I should have already known this, but it turns out DISPOSABLE BBQ’s ARE BAD! not just because they’re a single use items but for much more sinister reasons, let me tell you how I got schooled on the disposable BBQ topic.
When we first started to let Dan y Coetir Lodge, our first holiday cottage, a discussion was made not to include a BBQ. Even though we strive to create the perfect guest experience and include every little creature comfort to make our guests stay perfect, we decided against a BBQ for a number of reasons. Change overs can be tight if we have a particularly tough clean or general maintenance to be done in the 6 hour time slot, adding to this, the time it takes to clean a dirty grill could be pushing our luck, also if a BBQ is not completely spotless it would raise food hygiene concerns and be a real turn off for the guests, and finally the risk of injury created by a hot unsupervised BBQ. We thought we’d let guests make their own decision and simply supply a raised concrete slab, so if they wanted, they could use their own BBQ’s of the bucket or disposable variety. Naively I then included disposable BBQ’s in our Holiday accommodation website shop (www.outdoorretreats.co.uk) which could be purchased by the guests ready for their arrival, I can assure you this wasn’t a profit making exercise just something to add to the guest experience, I planned to purchase them from our local wholesaler if and when we needed them but as it turns out we’ve not sold a single disposable BBQ. Until recently I hadn’t given disposable BBQ’s a second thought.
We’re currently trying to obtain Planning Permission for a project in the Brecon Beacons National Park, I won’t get into that now but a large part of our design brief was sustainability and the use of environmentally friendly materials something I’m passionate about but obviously still learning about, every day. If you’ve ever been through the planning process particularly in a national park you know how hard it can be to navigate and interpret the policies, design something that is in keeping and doesn’t offend local residents, while at the same time, actually trying to build something you envisioned on your own land. An important part of the planning process is public comment this allows local residents to have their say on your project, comments can either be for, or against the project, and are supposed to be constructive, these can help the planning department get a feel for the publics mood towards the proposal. In our case its fair to say the majority of the comments where negative objections, ranging from general mudslinging, to concerns over visual impact which we worked on to hopefully improve our proposal. One comment was made that initially angered me, however it turns out I was wrong, it forced me to do research about a product which I had neglected to do and was the reason I felt I needed to write this. The comment in brief questioned our companies (Outdoor Retreats) sustainability because we sold disposable BBQ’s. At first i defended the humble Disposable BBQ I had always believed them to be recyclable from the cardboard container to the foil tray and even the metal grill, however it turns out it goes much deeper than that not only do most disposable BBQ’s never get recycled because they are deemed to be contaminated but the cheap supermarket brought examples can use charcoal created by burning down large areas of tropical forest in South Africa or South America which is horrifying and clearly not a sustainable process, I’m also assuming by the time the charcoal gets to our BBQ here in the UK its carbon footprint is horrendous.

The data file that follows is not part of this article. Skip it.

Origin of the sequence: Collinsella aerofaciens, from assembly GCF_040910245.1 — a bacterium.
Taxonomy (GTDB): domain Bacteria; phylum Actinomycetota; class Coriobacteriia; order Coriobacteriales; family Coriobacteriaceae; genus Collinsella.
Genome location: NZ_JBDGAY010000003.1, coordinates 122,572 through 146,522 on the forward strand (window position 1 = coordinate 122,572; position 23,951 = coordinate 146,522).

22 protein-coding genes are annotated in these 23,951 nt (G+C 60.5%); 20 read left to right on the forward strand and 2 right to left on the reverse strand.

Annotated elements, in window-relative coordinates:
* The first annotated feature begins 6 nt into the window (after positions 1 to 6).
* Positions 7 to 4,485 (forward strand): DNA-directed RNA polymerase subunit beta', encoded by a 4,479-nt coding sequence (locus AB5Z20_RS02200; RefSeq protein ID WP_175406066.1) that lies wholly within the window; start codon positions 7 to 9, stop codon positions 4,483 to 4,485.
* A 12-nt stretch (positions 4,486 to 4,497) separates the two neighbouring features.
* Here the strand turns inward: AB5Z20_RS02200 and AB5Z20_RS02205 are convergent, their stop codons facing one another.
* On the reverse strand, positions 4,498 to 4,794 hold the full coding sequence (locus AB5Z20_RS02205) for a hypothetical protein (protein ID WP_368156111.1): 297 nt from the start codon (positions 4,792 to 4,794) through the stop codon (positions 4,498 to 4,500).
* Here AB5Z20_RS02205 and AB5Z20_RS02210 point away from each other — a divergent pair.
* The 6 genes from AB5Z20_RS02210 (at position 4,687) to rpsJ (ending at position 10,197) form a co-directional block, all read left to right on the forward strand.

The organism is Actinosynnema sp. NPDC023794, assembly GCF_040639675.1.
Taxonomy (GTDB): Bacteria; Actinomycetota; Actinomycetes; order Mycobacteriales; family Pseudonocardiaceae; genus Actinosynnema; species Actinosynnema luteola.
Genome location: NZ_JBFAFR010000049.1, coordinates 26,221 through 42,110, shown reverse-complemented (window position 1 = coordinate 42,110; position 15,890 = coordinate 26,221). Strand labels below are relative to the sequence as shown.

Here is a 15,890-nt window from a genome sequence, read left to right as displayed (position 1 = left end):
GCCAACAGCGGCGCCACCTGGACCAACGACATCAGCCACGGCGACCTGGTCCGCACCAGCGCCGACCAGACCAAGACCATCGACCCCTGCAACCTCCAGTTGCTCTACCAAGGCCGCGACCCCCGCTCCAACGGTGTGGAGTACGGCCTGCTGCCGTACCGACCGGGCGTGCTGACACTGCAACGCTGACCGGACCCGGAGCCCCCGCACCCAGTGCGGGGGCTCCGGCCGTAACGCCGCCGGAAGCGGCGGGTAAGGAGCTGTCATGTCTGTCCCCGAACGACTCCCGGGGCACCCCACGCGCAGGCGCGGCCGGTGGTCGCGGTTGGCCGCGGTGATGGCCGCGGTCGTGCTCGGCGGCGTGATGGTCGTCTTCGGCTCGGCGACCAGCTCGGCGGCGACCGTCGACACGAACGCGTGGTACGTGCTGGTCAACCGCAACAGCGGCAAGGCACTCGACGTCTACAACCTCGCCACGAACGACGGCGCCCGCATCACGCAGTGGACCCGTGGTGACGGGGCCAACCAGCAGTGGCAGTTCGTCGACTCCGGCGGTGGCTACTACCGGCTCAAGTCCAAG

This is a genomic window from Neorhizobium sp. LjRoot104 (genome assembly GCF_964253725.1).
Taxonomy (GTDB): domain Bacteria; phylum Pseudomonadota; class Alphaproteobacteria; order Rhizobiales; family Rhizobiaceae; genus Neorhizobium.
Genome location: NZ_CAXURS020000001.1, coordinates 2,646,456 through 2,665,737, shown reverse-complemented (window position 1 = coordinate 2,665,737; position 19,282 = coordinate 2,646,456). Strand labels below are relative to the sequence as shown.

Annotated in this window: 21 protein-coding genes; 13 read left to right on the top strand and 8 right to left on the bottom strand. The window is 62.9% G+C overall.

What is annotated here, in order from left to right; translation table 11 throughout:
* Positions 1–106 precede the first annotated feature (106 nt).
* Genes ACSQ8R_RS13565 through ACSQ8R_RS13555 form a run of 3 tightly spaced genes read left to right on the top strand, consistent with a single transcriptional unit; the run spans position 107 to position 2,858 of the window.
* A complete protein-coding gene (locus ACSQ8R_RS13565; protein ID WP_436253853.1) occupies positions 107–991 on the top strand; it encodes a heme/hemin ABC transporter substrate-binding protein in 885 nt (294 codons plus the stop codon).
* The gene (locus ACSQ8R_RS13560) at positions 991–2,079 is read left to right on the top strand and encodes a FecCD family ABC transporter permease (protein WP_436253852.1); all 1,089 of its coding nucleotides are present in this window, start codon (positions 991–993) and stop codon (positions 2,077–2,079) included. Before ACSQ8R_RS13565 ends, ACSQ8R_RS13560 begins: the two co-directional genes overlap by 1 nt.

As I said earlier I’m passionate about sustainability and becoming more environmentally friendly but I’m constantly learning, and I’m by no means an expert, I thank the writer of this comment for inadvertently opening my eyes to this process of deforestation that is used partly to create single use BBQ’s and cheap Charcoal in general . So what can be done to reduce the impacts of our BBQ’s on the environment, for me at least the answer is locally sourced Charcoal made from coppiced wood, grown in sustainably managed forests. There are companies all across the UK offering ethically sourced charcoal from home grown timber and it’s easier to find than you think a quick Google search normally turns up good results, but if not try asking at your local garden centre or timber yard. The demand for disposable BBQ’s at Dan y Coetir Lodge was non-existent, perhaps this was due to what I’ve just discovered or perhaps guests would just purchase their own with their groceries, nether the less we will soon be offering our guests a sustainable and environmentally friendly alternative, made from lava rock and bamboo which is compostable once used. I feel that being sustainable or living greener is not something that can be achieved overnight, it’s a lifelong process and it’s how we change our life’s, according to what we learn, that really matters.